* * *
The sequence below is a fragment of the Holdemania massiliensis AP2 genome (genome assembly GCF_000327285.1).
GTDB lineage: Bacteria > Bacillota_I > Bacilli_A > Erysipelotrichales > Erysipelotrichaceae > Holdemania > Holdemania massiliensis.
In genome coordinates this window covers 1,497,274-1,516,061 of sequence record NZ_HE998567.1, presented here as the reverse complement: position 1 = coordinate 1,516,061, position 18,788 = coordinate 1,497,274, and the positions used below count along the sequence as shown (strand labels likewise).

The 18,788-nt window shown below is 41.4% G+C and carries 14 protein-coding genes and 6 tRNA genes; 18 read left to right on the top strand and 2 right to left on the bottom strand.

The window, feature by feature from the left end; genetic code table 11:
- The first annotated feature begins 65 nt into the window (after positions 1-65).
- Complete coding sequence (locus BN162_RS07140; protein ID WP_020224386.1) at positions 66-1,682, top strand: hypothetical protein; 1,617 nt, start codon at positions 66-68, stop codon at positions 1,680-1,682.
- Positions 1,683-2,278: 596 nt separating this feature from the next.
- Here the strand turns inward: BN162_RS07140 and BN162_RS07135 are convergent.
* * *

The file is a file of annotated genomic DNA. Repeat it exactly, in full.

The sequence below is a fragment of the Holdemania massiliensis AP2 genome (genome assembly GCF_000327285.1).
GTDB lineage: Bacteria > Bacillota_I > Bacilli_A > Erysipelotrichales > Erysipelotrichaceae > Holdemania > Holdemania massiliensis.
In genome coordinates this window covers 1,497,274-1,516,061 of sequence record NZ_HE998567.1, presented here as the reverse complement: position 1 = coordinate 1,516,061, position 18,788 = coordinate 1,497,274, and the positions used below count along the sequence as shown (strand labels likewise).

The 18,788-nt window shown below is 41.4% G+C and carries 14 protein-coding genes and 6 tRNA genes; 18 read left to right on the top strand and 2 right to left on the bottom strand.

The window, feature by feature from the left end; genetic code table 11:
- The first annotated feature begins 65 nt into the window (after positions 1-65).
- Complete coding sequence (locus BN162_RS07140; protein ID WP_020224386.1) at positions 66-1,682, top strand: hypothetical protein; 1,617 nt, start codon at positions 66-68, stop codon at positions 1,680-1,682.
- Positions 1,683-2,278: 596 nt separating this feature from the next.
- Here the strand turns inward: BN162_RS07140 and BN162_RS07135 are convergent.